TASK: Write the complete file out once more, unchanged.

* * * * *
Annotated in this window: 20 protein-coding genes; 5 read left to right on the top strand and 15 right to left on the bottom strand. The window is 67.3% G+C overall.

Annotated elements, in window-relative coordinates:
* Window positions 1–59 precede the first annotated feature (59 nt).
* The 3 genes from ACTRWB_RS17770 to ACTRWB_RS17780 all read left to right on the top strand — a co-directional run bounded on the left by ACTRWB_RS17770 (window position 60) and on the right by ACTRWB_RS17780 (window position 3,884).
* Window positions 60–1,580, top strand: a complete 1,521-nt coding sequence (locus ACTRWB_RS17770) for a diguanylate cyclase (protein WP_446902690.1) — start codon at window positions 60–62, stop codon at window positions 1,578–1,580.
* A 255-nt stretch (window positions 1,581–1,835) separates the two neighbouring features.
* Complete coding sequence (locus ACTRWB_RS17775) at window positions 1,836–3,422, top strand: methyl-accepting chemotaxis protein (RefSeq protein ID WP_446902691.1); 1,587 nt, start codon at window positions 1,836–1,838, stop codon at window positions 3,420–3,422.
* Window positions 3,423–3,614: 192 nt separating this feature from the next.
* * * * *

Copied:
Annotated in this window: 20 protein-coding genes; 5 read left to right on the top strand and 15 right to left on the bottom strand. The window is 67.3% G+C overall.

Annotated elements, in window-relative coordinates:
* Window positions 1–59 precede the first annotated feature (59 nt).
* The 3 genes from ACTRWB_RS17770 to ACTRWB_RS17780 all read left to right on the top strand — a co-directional run bounded on the left by ACTRWB_RS17770 (window position 60) and on the right by ACTRWB_RS17780 (window position 3,884).
* Window positions 60–1,580, top strand: a complete 1,521-nt coding sequence (locus ACTRWB_RS17770) for a diguanylate cyclase (protein WP_446902690.1) — start codon at window positions 60–62, stop codon at window positions 1,578–1,580.
* A 255-nt stretch (window positions 1,581–1,835) separates the two neighbouring features.
* Complete coding sequence (locus ACTRWB_RS17775) at window positions 1,836–3,422, top strand: methyl-accepting chemotaxis protein (RefSeq protein ID WP_446902691.1); 1,587 nt, start codon at window positions 1,836–1,838, stop codon at window positions 3,420–3,422.
* Window positions 3,423–3,614: 192 nt separating this feature from the next.